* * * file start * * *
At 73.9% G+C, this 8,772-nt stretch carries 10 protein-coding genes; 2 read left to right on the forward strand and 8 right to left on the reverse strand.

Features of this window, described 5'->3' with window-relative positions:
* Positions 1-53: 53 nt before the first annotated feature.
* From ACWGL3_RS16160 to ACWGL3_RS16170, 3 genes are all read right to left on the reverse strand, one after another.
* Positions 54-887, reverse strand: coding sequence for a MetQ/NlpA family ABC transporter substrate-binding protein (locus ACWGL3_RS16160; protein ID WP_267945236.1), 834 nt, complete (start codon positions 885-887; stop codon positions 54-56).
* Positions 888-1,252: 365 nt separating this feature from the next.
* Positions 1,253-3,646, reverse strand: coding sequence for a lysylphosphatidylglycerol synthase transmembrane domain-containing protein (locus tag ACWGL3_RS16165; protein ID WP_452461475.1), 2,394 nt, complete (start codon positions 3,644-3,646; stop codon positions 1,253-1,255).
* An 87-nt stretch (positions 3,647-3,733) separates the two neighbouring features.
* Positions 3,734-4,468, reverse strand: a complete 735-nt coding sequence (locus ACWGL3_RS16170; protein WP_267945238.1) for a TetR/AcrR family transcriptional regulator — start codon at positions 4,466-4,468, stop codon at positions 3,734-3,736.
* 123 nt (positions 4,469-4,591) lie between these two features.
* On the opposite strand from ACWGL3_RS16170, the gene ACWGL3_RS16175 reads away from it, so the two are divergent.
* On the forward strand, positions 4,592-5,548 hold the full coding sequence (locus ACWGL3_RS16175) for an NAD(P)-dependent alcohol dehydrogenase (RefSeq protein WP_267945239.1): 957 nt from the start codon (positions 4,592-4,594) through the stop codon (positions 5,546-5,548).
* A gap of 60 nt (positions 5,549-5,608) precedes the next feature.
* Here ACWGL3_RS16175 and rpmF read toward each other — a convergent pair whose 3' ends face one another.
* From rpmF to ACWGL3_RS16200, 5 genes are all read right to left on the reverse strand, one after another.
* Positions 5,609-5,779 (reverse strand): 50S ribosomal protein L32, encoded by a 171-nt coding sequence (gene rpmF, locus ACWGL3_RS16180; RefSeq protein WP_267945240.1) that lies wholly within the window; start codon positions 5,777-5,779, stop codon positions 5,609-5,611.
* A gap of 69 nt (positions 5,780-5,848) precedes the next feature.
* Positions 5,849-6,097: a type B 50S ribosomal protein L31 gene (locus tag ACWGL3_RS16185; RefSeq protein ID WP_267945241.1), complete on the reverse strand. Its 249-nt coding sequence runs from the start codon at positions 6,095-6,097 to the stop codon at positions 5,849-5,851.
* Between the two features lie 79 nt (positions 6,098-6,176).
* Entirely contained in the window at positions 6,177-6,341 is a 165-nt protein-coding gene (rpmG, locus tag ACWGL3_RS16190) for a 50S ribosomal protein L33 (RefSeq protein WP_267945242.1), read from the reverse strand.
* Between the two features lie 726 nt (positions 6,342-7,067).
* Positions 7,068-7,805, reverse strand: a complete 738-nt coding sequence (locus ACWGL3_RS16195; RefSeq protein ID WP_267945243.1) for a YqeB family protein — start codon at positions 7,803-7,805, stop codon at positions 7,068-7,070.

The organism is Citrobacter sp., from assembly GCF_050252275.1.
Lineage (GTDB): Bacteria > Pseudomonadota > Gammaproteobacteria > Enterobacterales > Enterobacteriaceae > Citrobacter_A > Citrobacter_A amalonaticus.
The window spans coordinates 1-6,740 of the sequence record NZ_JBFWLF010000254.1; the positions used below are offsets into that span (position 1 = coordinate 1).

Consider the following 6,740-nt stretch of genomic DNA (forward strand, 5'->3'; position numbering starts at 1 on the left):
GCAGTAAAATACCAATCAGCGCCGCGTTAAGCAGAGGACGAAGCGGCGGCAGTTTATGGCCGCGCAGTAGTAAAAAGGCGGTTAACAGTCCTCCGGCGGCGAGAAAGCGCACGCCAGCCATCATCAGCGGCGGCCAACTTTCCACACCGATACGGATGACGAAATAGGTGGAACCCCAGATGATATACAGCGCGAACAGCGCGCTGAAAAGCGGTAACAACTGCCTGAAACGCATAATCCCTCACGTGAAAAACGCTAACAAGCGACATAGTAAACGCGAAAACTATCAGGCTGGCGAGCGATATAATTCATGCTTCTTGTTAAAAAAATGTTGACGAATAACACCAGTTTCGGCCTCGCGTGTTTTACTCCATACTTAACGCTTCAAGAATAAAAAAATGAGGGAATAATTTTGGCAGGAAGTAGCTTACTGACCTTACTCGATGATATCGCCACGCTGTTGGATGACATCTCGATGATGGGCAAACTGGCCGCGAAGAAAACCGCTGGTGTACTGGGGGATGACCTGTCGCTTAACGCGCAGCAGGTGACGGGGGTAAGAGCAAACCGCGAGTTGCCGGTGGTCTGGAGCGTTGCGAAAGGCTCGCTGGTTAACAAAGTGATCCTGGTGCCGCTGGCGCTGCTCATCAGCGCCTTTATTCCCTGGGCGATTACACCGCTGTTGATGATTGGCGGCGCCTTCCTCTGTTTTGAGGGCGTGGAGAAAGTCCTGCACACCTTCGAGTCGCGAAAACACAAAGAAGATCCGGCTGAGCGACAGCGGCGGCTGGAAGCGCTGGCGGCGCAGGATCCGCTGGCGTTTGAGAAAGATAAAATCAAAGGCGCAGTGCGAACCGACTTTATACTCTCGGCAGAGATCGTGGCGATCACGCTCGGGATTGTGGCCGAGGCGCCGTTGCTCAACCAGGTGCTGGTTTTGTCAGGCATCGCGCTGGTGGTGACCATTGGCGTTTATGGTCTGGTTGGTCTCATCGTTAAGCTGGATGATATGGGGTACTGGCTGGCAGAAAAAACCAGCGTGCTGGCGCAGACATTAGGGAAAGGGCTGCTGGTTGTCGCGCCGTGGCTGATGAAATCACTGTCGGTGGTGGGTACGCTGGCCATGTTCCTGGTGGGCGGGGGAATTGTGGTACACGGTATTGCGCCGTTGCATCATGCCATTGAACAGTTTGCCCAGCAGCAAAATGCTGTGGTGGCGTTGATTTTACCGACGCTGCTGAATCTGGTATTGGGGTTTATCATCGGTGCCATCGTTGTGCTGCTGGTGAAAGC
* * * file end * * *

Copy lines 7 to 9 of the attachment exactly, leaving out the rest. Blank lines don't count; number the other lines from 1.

* Positions 1,253-3,646, reverse strand: coding sequence for a lysylphosphatidylglycerol synthase transmembrane domain-containing protein (locus tag ACWGL3_RS16165; protein ID WP_452461475.1), 2,394 nt, complete (start codon positions 3,644-3,646; stop codon positions 1,253-1,255).
* An 87-nt stretch (positions 3,647-3,733) separates the two neighbouring features.
* Positions 3,734-4,468, reverse strand: a complete 735-nt coding sequence (locus ACWGL3_RS16170; protein WP_267945238.1) for a TetR/AcrR family transcriptional regulator — start codon at positions 4,466-4,468, stop codon at positions 3,734-3,736.